Stanly hands portion of Oakboro road to Charlotte Pipe

324 feet of Lighthouse Road will be maintained by the company rather than the county


ALBEMARLE — The Stanly County Board of Commissioners approved a request by NCDOT to abandon a 324-foot section of Lighthouse Road in Oakboro at the board’s meeting on Monday.

NCDOT had asked the county to formally approve turning over the public road adjacent to the Charlotte Pipe property so the company can maintain that section of road rather than it residing under the taxpayer-funded state maintenance system.

The board voted 5-2 in favor.

Chairman Scott Efird and Commissioners Bill Lawhon, Patty Crump, Peter Asciutto and Trent Hatley voted in favor, while Vice Chairman Mike Barbee and Commissioner Brandon King were the two nay votes.

Roddey Dowd Jr., former company CEO and current vice chairman of the Board of Charlotte Pipe, spoke to the board prior to its vote on the matter.

“I know you are going to be talking about the road closure tonight and I appreciate your consideration of that,” Dowd said. “Oakboro has voted for abandonment and they own the biggest part of that… We think it’s important for the safety of our employees and the safety of people in the county to close it down.”

The same request failed to pass at a meeting earlier in March, where the commissioners voted 4-3 against supporting the resolution, citing concerns with how the NCDOT had handled the situation. The department had already built a fence around the discussed section of the road and blocked it off without county approval.

At the time, the acceptance of the resolution was blocked in a majority vote by Barbee, Asciutto, Crump and King.

When the topic was reintroduced to the commissioners by County Manager Andy Lucas on Monday, he apologized for not making sure the board was fully reminded of the fine print in the county’s contract with Charlotte Pipe.

“The last time this item was presented, I made some assumptions regarding everyone’s knowledge of our performance agreement with Charlotte Pipe,” Lucas said. “There were several members of the board that weren’t here in May of 2020 when that agreement was approved, and so I did not provide enough information to help the board make an informed decision.”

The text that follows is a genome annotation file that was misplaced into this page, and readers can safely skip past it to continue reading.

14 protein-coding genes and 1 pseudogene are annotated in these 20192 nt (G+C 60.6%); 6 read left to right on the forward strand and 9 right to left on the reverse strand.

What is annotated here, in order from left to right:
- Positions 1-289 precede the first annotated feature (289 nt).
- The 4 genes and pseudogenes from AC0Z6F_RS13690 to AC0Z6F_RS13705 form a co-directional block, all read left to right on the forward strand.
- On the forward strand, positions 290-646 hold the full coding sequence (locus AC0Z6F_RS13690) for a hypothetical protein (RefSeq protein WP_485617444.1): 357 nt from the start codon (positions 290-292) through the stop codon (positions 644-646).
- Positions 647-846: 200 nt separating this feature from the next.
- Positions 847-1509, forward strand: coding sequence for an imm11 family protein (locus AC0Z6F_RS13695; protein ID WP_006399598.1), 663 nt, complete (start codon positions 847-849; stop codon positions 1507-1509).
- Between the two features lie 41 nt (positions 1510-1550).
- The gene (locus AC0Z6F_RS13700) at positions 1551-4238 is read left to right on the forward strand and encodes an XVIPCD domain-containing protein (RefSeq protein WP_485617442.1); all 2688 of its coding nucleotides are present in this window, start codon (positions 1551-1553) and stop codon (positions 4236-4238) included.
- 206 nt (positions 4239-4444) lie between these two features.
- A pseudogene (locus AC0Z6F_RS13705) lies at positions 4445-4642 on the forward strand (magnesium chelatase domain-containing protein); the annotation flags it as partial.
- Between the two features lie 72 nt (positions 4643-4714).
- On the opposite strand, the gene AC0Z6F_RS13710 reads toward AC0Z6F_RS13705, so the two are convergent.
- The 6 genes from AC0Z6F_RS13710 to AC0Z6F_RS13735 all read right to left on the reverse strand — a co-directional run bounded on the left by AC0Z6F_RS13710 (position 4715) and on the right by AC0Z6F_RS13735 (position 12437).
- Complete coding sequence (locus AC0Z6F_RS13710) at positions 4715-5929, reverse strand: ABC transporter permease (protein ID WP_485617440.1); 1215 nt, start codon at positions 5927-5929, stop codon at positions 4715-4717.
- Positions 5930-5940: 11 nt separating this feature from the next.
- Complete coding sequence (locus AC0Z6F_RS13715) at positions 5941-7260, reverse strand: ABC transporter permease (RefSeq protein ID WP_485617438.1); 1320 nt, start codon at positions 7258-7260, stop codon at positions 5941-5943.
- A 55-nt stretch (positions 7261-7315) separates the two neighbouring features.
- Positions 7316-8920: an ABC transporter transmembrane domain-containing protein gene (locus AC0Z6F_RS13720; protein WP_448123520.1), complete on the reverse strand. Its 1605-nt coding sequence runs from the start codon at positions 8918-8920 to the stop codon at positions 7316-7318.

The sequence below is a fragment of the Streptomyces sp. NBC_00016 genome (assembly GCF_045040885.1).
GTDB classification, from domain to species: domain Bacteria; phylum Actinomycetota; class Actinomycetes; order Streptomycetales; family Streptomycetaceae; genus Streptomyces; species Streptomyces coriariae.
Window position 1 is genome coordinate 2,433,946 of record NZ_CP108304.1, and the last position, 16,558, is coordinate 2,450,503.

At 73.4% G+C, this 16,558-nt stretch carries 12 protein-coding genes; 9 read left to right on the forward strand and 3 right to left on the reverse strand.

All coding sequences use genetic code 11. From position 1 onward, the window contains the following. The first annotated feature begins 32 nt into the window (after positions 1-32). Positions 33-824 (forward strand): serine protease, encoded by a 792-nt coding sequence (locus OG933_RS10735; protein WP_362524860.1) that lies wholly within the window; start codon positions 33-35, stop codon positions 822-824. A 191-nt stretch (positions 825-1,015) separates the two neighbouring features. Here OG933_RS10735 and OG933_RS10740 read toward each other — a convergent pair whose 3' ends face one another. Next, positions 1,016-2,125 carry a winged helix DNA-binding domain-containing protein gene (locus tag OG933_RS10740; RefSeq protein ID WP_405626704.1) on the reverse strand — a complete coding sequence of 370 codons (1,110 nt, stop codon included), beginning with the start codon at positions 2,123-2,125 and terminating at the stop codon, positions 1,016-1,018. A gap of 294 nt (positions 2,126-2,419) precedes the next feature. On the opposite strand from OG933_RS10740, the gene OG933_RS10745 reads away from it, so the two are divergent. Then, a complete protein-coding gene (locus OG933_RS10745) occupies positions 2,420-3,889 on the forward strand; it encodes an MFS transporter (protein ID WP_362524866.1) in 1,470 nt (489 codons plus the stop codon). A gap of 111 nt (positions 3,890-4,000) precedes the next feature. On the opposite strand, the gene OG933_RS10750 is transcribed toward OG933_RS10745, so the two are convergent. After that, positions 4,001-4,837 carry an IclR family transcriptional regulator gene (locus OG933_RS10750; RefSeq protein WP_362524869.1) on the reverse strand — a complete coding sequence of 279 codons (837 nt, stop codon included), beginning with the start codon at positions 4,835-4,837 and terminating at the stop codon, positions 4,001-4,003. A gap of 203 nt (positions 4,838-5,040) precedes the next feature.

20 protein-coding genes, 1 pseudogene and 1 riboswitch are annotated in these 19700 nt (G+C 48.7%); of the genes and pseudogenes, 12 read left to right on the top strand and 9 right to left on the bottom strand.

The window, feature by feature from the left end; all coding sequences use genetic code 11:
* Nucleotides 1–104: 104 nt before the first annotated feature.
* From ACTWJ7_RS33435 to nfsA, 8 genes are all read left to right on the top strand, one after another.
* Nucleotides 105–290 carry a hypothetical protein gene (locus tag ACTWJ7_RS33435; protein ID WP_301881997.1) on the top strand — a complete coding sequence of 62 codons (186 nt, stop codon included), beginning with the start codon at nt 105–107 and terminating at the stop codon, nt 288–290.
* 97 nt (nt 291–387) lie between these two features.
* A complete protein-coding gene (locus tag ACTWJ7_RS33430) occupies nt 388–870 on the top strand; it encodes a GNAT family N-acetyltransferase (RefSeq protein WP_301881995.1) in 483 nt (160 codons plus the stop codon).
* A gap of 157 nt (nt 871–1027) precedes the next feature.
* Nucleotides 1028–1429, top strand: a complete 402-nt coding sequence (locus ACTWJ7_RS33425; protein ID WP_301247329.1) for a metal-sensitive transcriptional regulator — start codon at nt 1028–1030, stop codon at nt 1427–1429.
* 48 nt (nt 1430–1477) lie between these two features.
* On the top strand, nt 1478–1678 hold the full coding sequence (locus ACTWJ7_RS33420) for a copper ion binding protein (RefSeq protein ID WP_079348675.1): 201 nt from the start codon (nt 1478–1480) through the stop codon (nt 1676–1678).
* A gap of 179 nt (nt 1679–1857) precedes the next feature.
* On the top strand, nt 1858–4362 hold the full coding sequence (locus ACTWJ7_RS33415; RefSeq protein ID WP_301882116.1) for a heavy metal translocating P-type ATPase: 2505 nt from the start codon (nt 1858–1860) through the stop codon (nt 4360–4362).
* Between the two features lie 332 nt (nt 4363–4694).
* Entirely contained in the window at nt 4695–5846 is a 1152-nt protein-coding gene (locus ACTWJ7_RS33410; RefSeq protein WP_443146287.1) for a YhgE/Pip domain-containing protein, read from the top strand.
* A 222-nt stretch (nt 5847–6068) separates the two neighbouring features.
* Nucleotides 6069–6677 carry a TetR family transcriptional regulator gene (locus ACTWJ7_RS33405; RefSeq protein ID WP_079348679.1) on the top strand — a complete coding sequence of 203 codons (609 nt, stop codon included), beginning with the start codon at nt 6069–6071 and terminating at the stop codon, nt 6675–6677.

Per the economic development agreement with the company executed in May 2020, the county must work to promptly process Charlotte Pipe’s request to close a portion of Lighthouse Road.

An email from Charlotte Pipe’s attorney Steve Hunting was attached as a reference, as well as the Town of Oakboro’s resolution in support of abandoning the portion of the road inside its jurisdiction.

While Crump and Ascuitto flipped their votes to now support the NCDOT resolution, Barbee and King opted to vote against it once again.

Barbee said he had received many phone calls over the last month from concerned citizens about the legality of government officials giving away a public road.

“This is going in reverse form. This is the state asking us,” he said, referencing the NCDOT’s request to permit an action it had already engaged in. “I understand this was part of a bargaining agreement that was carried on. I’m not in objection to the road, but I am in the way the bargaining went with the authority these people have in obtaining the road. I don’t have a problem with who got the road — just a problem with the way it went about being taken over.”

The commissioners are set to hold their next regular meeting on April 15 at 6 p.m. inside the Gene McIntyre Meeting Room at Stanly County Commons.